Glenville and Scotia officials have negotiated a lower cost for fire protection services in Fire District 4 to help the town stay within the state-imposed property tax cap.
The Scotia Fire Department provides coverage for District 4, which consists of properties below Mohawk Avenue in Glenville and the western portion of the industrial park. The village and town in 2010 agreed on a five-year contract that set the cost at nearly $383,000 for the first year and locked in a 3.25 percent increase each year.
The agreement will expire at the end of 2014. Glenville Supervisor Chris Koetzle said that pact was made before the imposition of the state’s 2 percent property tax cap on municipalities. Town officials wanted to modify the agreement so they were not hampered in developing their budget by a rate increase that was more than the cap.
In exchange for limiting the increase to 2 percent, Glenville proposes extending the contract by one year so it runs through 2015.
Koetzle said the change would save taxpayers in the fire district about $134,000 over the life of the contract.
“I think it’s a great example of cooperation among the municipalities,” he said.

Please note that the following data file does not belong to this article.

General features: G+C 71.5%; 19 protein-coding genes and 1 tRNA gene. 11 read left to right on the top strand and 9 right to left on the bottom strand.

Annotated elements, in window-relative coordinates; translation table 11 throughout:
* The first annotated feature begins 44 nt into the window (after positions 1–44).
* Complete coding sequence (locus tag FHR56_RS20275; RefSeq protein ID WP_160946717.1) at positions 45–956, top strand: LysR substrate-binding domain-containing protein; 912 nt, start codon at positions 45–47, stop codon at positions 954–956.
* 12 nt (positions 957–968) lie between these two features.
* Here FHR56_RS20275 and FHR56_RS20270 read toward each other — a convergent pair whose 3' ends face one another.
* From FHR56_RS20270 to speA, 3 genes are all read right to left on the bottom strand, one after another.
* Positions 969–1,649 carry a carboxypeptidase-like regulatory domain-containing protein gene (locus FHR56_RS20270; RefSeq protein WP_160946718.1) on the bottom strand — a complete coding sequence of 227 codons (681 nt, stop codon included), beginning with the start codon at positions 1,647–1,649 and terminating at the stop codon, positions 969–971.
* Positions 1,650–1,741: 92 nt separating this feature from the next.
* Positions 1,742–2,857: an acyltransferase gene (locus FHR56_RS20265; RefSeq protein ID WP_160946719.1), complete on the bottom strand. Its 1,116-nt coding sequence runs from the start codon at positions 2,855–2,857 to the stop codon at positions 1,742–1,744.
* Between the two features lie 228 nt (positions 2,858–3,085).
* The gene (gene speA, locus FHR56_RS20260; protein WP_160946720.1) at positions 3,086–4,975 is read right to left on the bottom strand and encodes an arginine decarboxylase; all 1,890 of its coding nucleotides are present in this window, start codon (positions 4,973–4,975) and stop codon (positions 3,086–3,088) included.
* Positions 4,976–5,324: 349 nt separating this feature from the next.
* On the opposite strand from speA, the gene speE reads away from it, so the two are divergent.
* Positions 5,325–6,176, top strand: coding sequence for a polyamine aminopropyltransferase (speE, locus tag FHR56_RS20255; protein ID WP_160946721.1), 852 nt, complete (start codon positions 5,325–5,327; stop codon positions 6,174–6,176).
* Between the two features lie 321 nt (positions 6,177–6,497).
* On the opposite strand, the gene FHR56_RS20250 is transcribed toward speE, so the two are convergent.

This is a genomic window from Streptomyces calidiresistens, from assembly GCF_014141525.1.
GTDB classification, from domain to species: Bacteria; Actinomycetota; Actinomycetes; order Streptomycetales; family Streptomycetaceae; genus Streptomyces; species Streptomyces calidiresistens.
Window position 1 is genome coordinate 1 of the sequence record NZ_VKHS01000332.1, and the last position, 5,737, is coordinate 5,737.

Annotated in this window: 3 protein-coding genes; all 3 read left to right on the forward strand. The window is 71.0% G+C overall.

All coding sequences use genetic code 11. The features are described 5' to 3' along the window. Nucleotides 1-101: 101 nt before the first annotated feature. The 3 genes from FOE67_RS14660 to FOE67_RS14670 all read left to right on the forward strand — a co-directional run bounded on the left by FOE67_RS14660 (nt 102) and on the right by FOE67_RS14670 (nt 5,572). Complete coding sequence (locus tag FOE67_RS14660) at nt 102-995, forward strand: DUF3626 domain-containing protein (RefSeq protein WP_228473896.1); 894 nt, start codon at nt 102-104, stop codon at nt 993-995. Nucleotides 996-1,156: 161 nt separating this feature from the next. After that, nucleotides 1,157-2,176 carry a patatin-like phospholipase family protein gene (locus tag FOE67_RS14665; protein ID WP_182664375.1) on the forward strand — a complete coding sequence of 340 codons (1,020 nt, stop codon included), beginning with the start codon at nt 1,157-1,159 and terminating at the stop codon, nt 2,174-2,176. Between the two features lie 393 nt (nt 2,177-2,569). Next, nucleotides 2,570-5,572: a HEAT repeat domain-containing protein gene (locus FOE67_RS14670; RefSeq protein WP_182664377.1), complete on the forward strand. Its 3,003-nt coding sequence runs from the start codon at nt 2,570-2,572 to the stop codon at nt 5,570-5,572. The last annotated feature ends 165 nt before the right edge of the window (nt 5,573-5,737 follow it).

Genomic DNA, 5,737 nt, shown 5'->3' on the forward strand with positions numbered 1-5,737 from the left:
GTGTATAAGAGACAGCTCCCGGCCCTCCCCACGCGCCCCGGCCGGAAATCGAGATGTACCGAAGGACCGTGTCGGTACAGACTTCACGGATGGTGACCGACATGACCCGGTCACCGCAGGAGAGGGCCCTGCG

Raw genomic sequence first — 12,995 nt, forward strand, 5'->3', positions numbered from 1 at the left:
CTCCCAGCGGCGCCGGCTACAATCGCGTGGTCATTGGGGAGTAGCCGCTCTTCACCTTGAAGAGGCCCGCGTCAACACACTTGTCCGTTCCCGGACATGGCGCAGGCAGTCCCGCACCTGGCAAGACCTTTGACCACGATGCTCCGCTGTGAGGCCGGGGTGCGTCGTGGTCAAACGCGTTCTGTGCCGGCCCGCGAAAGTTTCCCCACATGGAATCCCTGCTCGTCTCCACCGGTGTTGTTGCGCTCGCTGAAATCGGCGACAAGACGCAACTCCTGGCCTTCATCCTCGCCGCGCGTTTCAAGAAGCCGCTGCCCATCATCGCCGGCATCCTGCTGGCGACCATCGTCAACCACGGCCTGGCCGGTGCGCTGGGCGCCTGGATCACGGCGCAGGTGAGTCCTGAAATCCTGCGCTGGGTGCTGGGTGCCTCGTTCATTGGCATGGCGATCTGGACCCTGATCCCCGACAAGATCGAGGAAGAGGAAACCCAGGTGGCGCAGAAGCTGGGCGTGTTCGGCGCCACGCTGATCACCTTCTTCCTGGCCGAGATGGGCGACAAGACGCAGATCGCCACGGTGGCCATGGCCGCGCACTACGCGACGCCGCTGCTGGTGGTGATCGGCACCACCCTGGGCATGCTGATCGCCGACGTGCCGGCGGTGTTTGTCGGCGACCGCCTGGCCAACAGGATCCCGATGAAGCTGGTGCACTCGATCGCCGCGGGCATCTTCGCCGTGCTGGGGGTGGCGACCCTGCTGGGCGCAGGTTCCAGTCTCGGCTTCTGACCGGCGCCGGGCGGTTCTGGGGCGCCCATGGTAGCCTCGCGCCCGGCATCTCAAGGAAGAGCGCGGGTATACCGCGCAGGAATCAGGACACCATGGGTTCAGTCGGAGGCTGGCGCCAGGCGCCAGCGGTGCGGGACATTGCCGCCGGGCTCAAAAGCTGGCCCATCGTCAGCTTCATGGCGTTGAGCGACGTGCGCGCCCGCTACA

The Glenville Town Board will hold a public hearing at 7:30 p.m. Wednesday to discuss the amendment.
Fire District 4 has been a political hot potato in the past. In 2009, then-Supervisor Frank Quinn floated the idea of contracting with the Thomas Corners or Beukendaal volunteer fire companies, but the idea never went forward after opposition from village officials.
The revenue from the District 4 contract makes up a significant portion of the Scotia Fire Department’s roughly $418,000 annual budget.
Also Wednesday, the Glenville Town Board will hold a public hearing on a proposal to limit the number of units permitted for multifamily housing. The zoning ordinance amendment would reduce the maximum number of units of multifamily housing per acre from 20 to 10 and increase the minimum floor area for apartments from 500 to 800 square feet.
It also would require that developers of projects with both commercial and housing components build a portion of the commercial development equal to or greater than the amount of multifamily housing being constructed. If building the project in phases, the developer wouldn’t be able to build all the residential units first and none of the commercial space.
Town officials had drafted this legislation because of a concern about the proliferation of multifamily housing projects in the town.
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